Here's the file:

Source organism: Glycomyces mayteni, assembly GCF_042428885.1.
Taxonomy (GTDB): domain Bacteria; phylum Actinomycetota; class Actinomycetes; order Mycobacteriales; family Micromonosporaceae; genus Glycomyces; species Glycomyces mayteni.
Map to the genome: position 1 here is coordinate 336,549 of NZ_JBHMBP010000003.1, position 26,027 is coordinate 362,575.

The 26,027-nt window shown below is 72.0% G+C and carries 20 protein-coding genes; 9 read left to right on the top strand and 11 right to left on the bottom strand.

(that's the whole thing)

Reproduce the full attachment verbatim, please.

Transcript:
Source organism: Glycomyces mayteni, assembly GCF_042428885.1.
Taxonomy (GTDB): domain Bacteria; phylum Actinomycetota; class Actinomycetes; order Mycobacteriales; family Micromonosporaceae; genus Glycomyces; species Glycomyces mayteni.
Map to the genome: position 1 here is coordinate 336,549 of NZ_JBHMBP010000003.1, position 26,027 is coordinate 362,575.

The 26,027-nt window shown below is 72.0% G+C and carries 20 protein-coding genes; 9 read left to right on the top strand and 11 right to left on the bottom strand.